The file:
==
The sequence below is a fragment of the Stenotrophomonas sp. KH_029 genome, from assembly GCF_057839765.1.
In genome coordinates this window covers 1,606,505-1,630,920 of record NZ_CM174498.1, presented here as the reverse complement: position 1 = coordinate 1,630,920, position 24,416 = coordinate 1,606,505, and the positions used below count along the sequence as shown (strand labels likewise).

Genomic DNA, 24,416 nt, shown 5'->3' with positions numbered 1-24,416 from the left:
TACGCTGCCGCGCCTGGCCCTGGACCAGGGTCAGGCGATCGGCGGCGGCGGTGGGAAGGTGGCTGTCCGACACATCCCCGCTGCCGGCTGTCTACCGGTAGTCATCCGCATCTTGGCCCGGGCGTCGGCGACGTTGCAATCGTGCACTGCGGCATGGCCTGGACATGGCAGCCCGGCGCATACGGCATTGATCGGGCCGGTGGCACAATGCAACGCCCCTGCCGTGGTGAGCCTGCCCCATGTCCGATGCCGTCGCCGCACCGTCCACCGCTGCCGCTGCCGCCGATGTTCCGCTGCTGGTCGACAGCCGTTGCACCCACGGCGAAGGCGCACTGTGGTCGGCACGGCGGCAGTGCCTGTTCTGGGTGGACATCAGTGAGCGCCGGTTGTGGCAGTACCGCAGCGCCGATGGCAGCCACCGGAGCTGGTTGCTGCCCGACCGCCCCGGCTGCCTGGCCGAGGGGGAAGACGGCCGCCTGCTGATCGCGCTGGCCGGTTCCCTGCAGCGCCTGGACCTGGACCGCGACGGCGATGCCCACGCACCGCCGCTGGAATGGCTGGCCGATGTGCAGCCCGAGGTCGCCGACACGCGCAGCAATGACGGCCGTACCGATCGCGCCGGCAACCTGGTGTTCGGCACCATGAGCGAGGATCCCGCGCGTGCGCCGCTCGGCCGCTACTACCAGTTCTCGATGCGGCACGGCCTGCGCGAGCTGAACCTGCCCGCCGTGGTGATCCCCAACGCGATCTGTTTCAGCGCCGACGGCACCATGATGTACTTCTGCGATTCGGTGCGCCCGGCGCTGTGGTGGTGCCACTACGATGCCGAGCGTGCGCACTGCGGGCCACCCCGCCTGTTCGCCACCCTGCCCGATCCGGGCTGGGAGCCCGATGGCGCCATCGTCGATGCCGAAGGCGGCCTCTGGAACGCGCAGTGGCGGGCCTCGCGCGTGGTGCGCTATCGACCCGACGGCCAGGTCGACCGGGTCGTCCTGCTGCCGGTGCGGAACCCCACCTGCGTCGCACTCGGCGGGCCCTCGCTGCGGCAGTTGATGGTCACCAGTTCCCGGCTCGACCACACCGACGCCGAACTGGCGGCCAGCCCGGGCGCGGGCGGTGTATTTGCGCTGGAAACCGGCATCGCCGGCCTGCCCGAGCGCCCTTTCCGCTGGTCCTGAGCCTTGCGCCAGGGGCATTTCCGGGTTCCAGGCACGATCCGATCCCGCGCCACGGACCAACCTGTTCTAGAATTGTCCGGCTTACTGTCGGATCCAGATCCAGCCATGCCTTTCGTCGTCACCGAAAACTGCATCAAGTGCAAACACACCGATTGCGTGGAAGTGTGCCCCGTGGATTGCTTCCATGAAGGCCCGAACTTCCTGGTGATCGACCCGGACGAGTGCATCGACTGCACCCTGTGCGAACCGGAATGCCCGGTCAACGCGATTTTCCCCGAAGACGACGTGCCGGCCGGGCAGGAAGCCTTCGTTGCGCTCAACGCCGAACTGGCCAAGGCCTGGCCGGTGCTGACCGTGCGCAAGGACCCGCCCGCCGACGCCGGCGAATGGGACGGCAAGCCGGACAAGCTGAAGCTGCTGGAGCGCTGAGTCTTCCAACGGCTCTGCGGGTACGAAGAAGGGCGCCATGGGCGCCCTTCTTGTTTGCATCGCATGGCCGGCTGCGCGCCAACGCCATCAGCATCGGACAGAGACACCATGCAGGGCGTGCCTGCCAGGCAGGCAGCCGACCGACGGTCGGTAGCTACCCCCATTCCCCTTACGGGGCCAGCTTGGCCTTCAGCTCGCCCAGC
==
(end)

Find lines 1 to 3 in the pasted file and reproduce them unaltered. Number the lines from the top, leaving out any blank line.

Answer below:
The sequence below is a fragment of the Stenotrophomonas sp. KH_029 genome, from assembly GCF_057839765.1.
In genome coordinates this window covers 1,606,505-1,630,920 of record NZ_CM174498.1, presented here as the reverse complement: position 1 = coordinate 1,630,920, position 24,416 = coordinate 1,606,505, and the positions used below count along the sequence as shown (strand labels likewise).

Genomic DNA, 24,416 nt, shown 5'->3' with positions numbered 1-24,416 from the left: